dex.html. Cost is $20 per vehicle in summer, $10 the rest of the year. CR

Pink Jeep Tours. Thrill-seekers can take a bone-rattling Jeep tour to explore the Broken Arrow Trail as it winds through sandstone monoliths outside Sedona. 204 N. Highway 89A, Sedona; (800) 873-3662, www.pinkjeep .com. Two-hour Broken Arrow tour, $79 for adults. RM

Enchantment Resort. This 70-acre property backs up to the ruggedly beautiful peaks of the Red Rock/Secret Mountain Wilderness. Rooms are plush; some have beehive fireplaces and many have panoramic red rock views. Two restaurants, spa, clubhouse. 525 Boynton Canyon Road, Sedona; (928) 282.2900, www.enchantmentre sort.com. RM

Montezuma Castle National Monument. This cave dwelling, attributed to the Sinagua people, seems to have been built in the 13th century, about the time the French were building Notre Dame Cathedral. But by 1425, the Sinagua had vanished, and scientists are still trying to sort that out. Camp Verde; (928) 567-3322, www.nps.gov/moca. Admission $5 for adults, free for children younger than 16. CR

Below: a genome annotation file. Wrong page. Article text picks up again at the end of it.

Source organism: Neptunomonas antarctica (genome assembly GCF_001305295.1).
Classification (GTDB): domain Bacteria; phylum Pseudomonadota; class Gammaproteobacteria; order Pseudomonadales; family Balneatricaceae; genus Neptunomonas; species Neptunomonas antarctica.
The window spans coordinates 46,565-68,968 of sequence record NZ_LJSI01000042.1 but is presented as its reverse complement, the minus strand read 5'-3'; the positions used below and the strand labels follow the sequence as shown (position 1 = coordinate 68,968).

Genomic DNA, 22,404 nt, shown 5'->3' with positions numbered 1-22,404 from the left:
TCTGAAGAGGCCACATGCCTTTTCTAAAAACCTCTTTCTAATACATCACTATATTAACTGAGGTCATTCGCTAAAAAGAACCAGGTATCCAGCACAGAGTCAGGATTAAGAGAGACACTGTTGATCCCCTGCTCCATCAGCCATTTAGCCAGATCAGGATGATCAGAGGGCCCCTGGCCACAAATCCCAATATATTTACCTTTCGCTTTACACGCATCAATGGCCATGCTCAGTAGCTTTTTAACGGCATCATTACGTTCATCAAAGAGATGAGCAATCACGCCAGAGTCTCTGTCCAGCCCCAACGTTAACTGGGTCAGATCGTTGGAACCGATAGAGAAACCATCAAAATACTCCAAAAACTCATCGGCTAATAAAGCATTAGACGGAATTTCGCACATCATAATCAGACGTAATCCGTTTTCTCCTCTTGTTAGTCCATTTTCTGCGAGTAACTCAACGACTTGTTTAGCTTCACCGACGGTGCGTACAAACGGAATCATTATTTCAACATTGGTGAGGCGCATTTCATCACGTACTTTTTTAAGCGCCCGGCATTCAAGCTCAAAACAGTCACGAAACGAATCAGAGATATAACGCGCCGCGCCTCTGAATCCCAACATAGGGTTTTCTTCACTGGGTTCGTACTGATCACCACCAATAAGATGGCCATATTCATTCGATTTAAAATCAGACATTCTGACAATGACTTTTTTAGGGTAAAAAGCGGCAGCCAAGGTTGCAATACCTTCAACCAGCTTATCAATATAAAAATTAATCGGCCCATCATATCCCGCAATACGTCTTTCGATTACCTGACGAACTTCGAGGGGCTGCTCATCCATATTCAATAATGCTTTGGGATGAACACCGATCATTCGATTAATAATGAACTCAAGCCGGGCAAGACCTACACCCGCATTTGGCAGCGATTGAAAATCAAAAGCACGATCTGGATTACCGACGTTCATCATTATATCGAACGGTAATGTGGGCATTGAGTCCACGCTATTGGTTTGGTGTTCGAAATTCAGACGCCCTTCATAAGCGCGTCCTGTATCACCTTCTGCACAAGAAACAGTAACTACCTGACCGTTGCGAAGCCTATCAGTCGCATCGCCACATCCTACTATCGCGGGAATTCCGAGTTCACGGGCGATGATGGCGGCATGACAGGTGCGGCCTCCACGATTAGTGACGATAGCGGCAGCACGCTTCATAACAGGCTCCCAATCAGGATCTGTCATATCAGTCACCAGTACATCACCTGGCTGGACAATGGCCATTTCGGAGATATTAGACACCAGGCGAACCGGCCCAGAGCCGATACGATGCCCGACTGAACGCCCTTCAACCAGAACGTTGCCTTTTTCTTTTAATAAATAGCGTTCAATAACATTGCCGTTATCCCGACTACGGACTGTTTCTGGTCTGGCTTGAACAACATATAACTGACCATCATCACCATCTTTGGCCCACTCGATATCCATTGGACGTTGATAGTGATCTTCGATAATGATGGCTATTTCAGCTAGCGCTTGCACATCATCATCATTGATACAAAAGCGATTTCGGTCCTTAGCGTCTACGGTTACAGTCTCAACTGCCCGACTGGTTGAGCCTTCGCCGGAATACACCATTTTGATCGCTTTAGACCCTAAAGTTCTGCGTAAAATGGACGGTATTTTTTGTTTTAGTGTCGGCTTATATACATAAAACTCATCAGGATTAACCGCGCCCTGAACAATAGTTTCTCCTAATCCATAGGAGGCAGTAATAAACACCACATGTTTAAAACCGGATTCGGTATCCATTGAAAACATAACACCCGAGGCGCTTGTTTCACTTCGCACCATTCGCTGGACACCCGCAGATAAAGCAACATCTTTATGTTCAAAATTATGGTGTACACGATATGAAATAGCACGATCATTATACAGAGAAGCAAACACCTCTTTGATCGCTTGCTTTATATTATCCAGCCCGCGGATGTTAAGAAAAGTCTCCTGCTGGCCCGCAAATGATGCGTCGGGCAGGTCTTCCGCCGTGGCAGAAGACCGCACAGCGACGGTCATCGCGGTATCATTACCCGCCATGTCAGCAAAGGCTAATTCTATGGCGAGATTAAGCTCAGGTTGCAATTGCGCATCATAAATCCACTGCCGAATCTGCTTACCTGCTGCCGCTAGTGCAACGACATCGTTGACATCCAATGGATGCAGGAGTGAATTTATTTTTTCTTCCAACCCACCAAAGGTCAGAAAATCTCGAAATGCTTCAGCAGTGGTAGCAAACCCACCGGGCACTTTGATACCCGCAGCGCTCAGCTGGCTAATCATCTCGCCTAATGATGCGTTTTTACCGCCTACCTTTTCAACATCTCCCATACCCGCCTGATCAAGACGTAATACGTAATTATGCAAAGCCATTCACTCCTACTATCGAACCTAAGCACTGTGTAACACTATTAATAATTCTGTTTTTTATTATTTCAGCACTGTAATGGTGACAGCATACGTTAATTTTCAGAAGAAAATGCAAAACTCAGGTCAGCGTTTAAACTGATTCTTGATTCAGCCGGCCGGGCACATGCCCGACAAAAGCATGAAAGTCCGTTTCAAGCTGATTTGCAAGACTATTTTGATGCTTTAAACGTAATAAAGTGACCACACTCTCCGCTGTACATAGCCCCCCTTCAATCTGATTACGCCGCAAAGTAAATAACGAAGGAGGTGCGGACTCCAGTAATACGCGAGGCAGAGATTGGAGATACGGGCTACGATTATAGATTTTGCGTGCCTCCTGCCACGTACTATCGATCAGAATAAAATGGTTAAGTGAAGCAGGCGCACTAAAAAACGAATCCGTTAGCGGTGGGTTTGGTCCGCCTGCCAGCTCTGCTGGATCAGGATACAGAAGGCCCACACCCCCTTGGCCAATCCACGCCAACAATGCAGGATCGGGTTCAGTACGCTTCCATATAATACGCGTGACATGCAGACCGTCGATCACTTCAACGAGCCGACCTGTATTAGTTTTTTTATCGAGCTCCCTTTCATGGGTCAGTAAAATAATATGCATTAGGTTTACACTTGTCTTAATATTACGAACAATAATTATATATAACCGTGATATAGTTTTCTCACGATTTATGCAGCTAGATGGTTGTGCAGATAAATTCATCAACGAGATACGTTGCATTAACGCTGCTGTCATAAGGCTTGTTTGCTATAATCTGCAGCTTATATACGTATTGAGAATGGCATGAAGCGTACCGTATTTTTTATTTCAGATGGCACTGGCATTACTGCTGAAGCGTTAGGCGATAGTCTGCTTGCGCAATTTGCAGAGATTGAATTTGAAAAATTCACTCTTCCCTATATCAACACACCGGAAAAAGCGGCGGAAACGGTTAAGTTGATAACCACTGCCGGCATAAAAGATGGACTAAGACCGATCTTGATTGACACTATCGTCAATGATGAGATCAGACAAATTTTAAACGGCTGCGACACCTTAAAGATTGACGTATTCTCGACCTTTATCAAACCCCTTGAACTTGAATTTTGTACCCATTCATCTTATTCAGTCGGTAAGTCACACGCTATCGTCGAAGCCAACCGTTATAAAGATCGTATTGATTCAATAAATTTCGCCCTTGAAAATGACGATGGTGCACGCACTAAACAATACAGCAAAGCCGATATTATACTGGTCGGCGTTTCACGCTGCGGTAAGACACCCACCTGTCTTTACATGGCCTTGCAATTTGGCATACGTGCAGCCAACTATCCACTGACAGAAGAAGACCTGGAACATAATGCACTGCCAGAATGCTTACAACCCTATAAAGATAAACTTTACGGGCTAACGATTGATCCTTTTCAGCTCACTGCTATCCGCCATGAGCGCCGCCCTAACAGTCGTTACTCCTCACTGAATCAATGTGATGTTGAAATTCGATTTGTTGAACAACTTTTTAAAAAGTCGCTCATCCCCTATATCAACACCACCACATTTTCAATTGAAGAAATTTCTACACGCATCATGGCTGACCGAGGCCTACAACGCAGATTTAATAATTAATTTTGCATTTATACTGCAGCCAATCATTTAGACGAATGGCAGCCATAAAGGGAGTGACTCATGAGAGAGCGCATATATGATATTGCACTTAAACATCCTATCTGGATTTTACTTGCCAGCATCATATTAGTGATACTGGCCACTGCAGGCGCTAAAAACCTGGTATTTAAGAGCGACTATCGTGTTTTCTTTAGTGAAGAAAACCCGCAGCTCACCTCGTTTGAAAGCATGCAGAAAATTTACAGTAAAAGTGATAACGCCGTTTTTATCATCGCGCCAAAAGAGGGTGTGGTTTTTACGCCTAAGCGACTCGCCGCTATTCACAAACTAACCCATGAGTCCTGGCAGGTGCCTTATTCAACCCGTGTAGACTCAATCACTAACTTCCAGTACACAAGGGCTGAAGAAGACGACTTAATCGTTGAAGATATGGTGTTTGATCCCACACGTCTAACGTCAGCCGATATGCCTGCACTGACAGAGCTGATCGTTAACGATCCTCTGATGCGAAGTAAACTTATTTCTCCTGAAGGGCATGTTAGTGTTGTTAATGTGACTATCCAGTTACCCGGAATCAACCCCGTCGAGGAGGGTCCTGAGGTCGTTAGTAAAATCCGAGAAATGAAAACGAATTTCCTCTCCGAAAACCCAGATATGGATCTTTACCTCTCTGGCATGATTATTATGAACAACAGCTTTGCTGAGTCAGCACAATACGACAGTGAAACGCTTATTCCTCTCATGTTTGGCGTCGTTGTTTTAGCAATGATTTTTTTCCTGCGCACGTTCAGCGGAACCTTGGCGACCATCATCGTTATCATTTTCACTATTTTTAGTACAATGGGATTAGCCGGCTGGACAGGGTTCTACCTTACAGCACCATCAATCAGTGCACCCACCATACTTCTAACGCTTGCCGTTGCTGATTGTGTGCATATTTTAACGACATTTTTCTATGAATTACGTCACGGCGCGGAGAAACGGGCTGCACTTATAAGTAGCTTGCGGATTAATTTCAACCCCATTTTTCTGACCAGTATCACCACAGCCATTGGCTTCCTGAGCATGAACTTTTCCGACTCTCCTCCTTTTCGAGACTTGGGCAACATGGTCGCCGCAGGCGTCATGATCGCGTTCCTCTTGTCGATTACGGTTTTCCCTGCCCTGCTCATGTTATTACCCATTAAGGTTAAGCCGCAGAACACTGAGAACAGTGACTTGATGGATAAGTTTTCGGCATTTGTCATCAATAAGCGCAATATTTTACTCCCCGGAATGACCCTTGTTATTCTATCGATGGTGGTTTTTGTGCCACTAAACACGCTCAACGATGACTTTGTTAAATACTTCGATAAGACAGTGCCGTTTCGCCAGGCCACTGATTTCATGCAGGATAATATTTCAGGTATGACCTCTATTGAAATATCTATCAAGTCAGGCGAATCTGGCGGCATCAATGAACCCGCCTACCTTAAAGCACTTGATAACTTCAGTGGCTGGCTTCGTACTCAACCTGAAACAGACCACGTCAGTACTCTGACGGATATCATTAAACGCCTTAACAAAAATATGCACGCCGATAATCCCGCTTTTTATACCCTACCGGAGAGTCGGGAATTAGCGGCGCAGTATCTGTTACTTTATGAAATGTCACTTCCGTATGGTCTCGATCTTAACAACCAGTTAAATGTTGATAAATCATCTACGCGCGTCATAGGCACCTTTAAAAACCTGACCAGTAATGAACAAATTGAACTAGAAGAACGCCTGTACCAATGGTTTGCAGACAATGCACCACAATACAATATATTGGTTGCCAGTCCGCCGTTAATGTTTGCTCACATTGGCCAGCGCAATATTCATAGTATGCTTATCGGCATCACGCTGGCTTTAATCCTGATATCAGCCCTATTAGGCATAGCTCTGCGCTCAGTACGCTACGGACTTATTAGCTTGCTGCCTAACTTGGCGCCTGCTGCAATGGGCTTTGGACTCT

Jerome

Downtown Jerome. The town's population is south of 600, so it doesn't take long to cover downtown. Start with breakfast at the Flatiron Cafe (416 Main St.) and browse the antiques and bric-a-brac at House of Joy (416 N. Hull St.), which was once a brothel, then a restaurant, now a shop. Then take measure of the area's recent wine boom by sipping a bit at Jerome winery or Cadaceus Cellars. CR

Jerome Grand Hotel. Once a hospital for miners, then idle for decades, this old pile was refashioned into a hotel about 15 years ago. Guests rely, warily, on a caged 1926 Otis elevator. 200 Hill St., Jerome; (928) 634-8200, www.jer omegrandhotel.com CR